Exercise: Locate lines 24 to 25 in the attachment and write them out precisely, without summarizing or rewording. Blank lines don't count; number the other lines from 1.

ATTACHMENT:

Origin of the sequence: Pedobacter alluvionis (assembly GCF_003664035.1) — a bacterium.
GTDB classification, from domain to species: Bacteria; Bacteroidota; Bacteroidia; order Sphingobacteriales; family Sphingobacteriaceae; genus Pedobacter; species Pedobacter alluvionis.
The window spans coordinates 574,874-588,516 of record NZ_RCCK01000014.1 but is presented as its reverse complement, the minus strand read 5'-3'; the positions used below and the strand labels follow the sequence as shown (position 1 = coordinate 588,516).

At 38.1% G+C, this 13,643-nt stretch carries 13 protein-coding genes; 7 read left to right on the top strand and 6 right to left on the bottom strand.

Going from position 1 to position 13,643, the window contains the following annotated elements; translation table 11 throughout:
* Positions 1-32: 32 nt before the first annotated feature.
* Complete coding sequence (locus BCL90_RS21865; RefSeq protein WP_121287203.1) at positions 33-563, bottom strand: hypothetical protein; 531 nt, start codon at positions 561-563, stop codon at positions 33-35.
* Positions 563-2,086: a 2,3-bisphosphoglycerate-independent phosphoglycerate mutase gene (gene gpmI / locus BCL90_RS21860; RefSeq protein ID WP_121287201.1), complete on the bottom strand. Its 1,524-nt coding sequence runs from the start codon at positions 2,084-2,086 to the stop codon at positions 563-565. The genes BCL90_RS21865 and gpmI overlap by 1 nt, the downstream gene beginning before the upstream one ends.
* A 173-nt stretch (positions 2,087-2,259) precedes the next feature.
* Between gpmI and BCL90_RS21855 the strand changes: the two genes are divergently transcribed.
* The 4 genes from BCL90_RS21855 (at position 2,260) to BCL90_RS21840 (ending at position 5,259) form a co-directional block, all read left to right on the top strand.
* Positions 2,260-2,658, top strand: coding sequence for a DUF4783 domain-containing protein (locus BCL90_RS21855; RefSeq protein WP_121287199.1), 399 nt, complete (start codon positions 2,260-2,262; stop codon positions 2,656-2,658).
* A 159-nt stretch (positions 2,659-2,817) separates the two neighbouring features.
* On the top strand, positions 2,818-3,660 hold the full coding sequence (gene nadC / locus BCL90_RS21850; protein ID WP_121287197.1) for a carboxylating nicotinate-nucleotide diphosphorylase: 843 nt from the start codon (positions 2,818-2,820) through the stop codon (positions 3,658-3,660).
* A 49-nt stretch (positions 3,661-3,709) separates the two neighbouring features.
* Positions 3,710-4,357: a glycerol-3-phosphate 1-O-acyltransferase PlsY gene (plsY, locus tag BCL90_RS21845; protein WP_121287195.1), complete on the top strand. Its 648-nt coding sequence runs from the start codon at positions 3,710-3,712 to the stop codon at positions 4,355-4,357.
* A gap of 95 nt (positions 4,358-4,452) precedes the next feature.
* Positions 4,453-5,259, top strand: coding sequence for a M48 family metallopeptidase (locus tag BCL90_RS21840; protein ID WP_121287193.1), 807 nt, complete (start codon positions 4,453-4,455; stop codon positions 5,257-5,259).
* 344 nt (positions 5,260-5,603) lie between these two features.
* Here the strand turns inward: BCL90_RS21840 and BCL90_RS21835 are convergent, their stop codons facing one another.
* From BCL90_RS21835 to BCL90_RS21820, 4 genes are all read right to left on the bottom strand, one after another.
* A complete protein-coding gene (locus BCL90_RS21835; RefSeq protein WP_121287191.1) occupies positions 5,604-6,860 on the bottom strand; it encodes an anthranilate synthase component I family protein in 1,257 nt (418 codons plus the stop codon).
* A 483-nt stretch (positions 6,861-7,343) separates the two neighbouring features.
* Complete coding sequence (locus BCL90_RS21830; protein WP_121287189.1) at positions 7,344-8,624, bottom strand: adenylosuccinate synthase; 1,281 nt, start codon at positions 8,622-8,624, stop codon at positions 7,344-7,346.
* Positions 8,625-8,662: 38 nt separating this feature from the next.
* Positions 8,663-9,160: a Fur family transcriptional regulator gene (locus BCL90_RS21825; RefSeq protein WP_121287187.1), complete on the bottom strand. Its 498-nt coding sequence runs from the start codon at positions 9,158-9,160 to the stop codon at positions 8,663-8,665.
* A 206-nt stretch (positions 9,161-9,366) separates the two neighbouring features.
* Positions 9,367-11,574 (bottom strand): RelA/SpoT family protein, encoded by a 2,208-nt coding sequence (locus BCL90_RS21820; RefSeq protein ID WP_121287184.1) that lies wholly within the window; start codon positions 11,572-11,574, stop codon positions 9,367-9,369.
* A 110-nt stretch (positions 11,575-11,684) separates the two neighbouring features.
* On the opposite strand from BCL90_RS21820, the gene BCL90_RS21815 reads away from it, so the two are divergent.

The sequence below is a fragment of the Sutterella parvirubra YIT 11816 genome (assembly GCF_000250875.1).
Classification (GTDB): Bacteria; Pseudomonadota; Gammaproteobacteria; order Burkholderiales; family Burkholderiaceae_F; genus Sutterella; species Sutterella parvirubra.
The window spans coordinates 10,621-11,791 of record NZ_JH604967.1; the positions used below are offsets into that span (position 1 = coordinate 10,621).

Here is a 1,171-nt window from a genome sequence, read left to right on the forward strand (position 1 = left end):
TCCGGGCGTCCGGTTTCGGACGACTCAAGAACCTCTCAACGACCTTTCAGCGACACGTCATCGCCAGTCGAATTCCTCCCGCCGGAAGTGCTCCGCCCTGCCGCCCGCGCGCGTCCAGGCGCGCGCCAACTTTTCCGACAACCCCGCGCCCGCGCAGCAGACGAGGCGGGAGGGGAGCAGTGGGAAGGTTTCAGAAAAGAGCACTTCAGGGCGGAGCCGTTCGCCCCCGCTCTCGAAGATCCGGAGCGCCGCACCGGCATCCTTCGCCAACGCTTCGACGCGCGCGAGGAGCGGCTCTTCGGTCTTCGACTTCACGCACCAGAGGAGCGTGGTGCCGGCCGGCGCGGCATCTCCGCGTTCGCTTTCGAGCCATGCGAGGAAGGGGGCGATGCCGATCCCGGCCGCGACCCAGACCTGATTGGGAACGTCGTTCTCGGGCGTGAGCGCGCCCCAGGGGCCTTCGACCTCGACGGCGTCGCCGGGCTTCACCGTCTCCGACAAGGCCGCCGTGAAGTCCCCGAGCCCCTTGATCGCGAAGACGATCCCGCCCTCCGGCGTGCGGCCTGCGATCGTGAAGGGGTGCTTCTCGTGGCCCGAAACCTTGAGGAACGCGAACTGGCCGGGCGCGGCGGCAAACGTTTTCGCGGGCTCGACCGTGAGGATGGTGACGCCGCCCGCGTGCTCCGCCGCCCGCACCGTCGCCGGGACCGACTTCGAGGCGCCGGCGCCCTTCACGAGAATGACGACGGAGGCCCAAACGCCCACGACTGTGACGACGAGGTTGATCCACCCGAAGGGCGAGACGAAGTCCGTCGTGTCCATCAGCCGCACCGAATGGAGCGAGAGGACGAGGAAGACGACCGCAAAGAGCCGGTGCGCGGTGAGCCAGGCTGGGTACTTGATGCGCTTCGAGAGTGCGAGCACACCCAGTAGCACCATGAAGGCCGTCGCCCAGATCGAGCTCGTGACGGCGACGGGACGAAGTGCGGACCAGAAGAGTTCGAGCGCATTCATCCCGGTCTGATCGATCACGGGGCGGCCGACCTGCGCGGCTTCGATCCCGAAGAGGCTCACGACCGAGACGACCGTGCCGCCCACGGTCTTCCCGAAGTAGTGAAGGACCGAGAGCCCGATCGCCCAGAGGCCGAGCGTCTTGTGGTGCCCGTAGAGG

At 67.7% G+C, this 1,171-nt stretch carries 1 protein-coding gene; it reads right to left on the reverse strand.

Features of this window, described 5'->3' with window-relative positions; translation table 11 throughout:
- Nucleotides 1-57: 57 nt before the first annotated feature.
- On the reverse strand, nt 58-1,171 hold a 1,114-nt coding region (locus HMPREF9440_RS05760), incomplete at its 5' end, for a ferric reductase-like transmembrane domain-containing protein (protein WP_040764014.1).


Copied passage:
* Complete coding sequence (locus BCL90_RS21830; protein WP_121287189.1) at positions 7,344-8,624, bottom strand: adenylosuccinate synthase; 1,281 nt, start codon at positions 8,622-8,624, stop codon at positions 7,344-7,346.
* Positions 8,625-8,662: 38 nt separating this feature from the next.